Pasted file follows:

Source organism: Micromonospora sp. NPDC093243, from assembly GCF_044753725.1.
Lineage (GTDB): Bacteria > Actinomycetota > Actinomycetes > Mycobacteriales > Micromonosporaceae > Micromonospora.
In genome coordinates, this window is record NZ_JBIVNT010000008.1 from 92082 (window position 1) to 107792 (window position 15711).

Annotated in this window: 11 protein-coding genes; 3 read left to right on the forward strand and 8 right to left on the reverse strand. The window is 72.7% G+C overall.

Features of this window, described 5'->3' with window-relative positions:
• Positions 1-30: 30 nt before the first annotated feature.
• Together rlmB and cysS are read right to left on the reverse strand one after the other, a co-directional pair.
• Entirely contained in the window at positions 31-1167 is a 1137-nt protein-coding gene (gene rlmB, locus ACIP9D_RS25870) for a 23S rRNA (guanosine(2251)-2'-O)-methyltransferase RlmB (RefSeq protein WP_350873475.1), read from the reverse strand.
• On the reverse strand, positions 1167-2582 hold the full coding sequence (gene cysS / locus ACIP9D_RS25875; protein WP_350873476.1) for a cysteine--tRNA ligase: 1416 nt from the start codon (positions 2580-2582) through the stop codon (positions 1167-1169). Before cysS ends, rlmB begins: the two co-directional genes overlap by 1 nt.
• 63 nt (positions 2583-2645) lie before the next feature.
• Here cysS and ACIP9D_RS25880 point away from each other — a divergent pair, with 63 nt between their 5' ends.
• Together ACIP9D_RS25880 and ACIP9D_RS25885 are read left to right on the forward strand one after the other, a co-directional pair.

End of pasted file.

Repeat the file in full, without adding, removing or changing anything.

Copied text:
Source organism: Micromonospora sp. NPDC093243, from assembly GCF_044753725.1.
Lineage (GTDB): Bacteria > Actinomycetota > Actinomycetes > Mycobacteriales > Micromonosporaceae > Micromonospora.
In genome coordinates, this window is record NZ_JBIVNT010000008.1 from 92082 (window position 1) to 107792 (window position 15711).

Annotated in this window: 11 protein-coding genes; 3 read left to right on the forward strand and 8 right to left on the reverse strand. The window is 72.7% G+C overall.

Features of this window, described 5'->3' with window-relative positions:
• Positions 1-30: 30 nt before the first annotated feature.
• Together rlmB and cysS are read right to left on the reverse strand one after the other, a co-directional pair.
• Entirely contained in the window at positions 31-1167 is a 1137-nt protein-coding gene (gene rlmB, locus ACIP9D_RS25870) for a 23S rRNA (guanosine(2251)-2'-O)-methyltransferase RlmB (RefSeq protein WP_350873475.1), read from the reverse strand.
• On the reverse strand, positions 1167-2582 hold the full coding sequence (gene cysS / locus ACIP9D_RS25875; protein WP_350873476.1) for a cysteine--tRNA ligase: 1416 nt from the start codon (positions 2580-2582) through the stop codon (positions 1167-1169). Before cysS ends, rlmB begins: the two co-directional genes overlap by 1 nt.
• 63 nt (positions 2583-2645) lie before the next feature.
• Here cysS and ACIP9D_RS25880 point away from each other — a divergent pair, with 63 nt between their 5' ends.
• Together ACIP9D_RS25880 and ACIP9D_RS25885 are read left to right on the forward strand one after the other, a co-directional pair.